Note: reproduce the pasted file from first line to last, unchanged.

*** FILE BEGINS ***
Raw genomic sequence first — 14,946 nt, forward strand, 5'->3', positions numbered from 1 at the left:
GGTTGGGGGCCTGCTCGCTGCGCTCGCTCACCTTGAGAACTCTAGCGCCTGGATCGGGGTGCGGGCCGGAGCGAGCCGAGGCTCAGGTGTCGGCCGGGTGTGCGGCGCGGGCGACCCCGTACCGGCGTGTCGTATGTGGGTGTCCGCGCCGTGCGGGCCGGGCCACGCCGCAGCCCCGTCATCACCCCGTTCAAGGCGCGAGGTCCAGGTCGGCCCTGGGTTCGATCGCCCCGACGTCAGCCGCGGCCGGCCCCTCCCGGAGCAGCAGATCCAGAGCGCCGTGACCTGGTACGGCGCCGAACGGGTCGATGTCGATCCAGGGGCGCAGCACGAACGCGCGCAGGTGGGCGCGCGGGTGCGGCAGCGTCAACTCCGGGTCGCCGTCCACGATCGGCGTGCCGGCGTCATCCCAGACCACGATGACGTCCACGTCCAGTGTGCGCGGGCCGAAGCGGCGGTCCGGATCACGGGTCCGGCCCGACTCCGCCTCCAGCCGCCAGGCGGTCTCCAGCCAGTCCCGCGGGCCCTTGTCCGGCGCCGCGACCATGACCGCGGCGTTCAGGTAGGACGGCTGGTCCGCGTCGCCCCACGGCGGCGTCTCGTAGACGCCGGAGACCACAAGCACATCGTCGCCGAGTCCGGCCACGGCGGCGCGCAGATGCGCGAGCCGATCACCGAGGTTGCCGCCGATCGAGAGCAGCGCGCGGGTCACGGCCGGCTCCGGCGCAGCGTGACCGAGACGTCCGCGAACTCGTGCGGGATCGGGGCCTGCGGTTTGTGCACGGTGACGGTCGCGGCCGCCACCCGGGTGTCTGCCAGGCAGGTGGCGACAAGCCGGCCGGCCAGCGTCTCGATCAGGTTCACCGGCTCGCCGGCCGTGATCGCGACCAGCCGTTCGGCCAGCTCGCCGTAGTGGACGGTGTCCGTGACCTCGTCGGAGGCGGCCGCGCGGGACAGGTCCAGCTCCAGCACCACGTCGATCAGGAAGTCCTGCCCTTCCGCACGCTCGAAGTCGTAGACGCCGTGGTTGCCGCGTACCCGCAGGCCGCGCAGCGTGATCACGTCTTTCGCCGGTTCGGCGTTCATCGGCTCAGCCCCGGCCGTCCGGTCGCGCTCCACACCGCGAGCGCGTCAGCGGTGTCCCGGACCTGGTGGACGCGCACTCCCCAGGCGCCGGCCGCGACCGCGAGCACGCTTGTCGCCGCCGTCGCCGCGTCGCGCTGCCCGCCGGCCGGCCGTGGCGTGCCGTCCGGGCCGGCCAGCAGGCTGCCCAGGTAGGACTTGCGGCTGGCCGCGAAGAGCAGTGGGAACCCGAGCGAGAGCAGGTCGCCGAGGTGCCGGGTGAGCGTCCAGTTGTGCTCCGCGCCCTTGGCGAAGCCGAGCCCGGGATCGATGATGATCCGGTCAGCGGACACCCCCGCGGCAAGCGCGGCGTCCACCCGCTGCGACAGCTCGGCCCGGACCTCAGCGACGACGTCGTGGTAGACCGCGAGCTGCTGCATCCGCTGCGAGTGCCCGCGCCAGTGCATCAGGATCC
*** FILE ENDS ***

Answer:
Raw genomic sequence first — 14,946 nt, forward strand, 5'->3', positions numbered from 1 at the left:
GGTTGGGGGCCTGCTCGCTGCGCTCGCTCACCTTGAGAACTCTAGCGCCTGGATCGGGGTGCGGGCCGGAGCGAGCCGAGGCTCAGGTGTCGGCCGGGTGTGCGGCGCGGGCGACCCCGTACCGGCGTGTCGTATGTGGGTGTCCGCGCCGTGCGGGCCGGGCCACGCCGCAGCCCCGTCATCACCCCGTTCAAGGCGCGAGGTCCAGGTCGGCCCTGGGTTCGATCGCCCCGACGTCAGCCGCGGCCGGCCCCTCCCGGAGCAGCAGATCCAGAGCGCCGTGACCTGGTACGGCGCCGAACGGGTCGATGTCGATCCAGGGGCGCAGCACGAACGCGCGCAGGTGGGCGCGCGGGTGCGGCAGCGTCAACTCCGGGTCGCCGTCCACGATCGGCGTGCCGGCGTCATCCCAGACCACGATGACGTCCACGTCCAGTGTGCGCGGGCCGAAGCGGCGGTCCGGATCACGGGTCCGGCCCGACTCCGCCTCCAGCCGCCAGGCGGTCTCCAGCCAGTCCCGCGGGCCCTTGTCCGGCGCCGCGACCATGACCGCGGCGTTCAGGTAGGACGGCTGGTCCGCGTCGCCCCACGGCGGCGTCTCGTAGACGCCGGAGACCACAAGCACATCGTCGCCGAGTCCGGCCACGGCGGCGCGCAGATGCGCGAGCCGATCACCGAGGTTGCCGCCGATCGAGAGCAGCGCGCGGGTCACGGCCGGCTCCGGCGCAGCGTGACCGAGACGTCCGCGAACTCGTGCGGGATCGGGGCCTGCGGTTTGTGCACGGTGACGGTCGCGGCCGCCACCCGGGTGTCTGCCAGGCAGGTGGCGACAAGCCGGCCGGCCAGCGTCTCGATCAGGTTCACCGGCTCGCCGGCCGTGATCGCGACCAGCCGTTCGGCCAGCTCGCCGTAGTGGACGGTGTCCGTGACCTCGTCGGAGGCGGCCGCGCGGGACAGGTCCAGCTCCAGCACCACGTCGATCAGGAAGTCCTGCCCTTCCGCACGCTCGAAGTCGTAGACGCCGTGGTTGCCGCGTACCCGCAGGCCGCGCAGCGTGATCACGTCTTTCGCCGGTTCGGCGTTCATCGGCTCAGCCCCGGCCGTCCGGTCGCGCTCCACACCGCGAGCGCGTCAGCGGTGTCCCGGACCTGGTGGACGCGCACTCCCCAGGCGCCGGCCGCGACCGCGAGCACGCTTGTCGCCGCCGTCGCCGCGTCGCGCTGCCCGCCGGCCGGCCGTGGCGTGCCGTCCGGGCCGGCCAGCAGGCTGCCCAGGTAGGACTTGCGGCTGGCCGCGAAGAGCAGTGGGAACCCGAGCGAGAGCAGGTCGCCGAGGTGCCGGGTGAGCGTCCAGTTGTGCTCCGCGCCCTTGGCGAAGCCGAGCCCGGGATCGATGATGATCCGGTCAGCGGACACCCCCGCGGCAAGCGCGGCGTCCACCCGCTGCGACAGCTCGGCCCGGACCTCAGCGACGACGTCGTGGTAGACCGCGAGCTGCTGCATCCGCTGCGAGTGCCCGCGCCAGTGCATCAGGATCC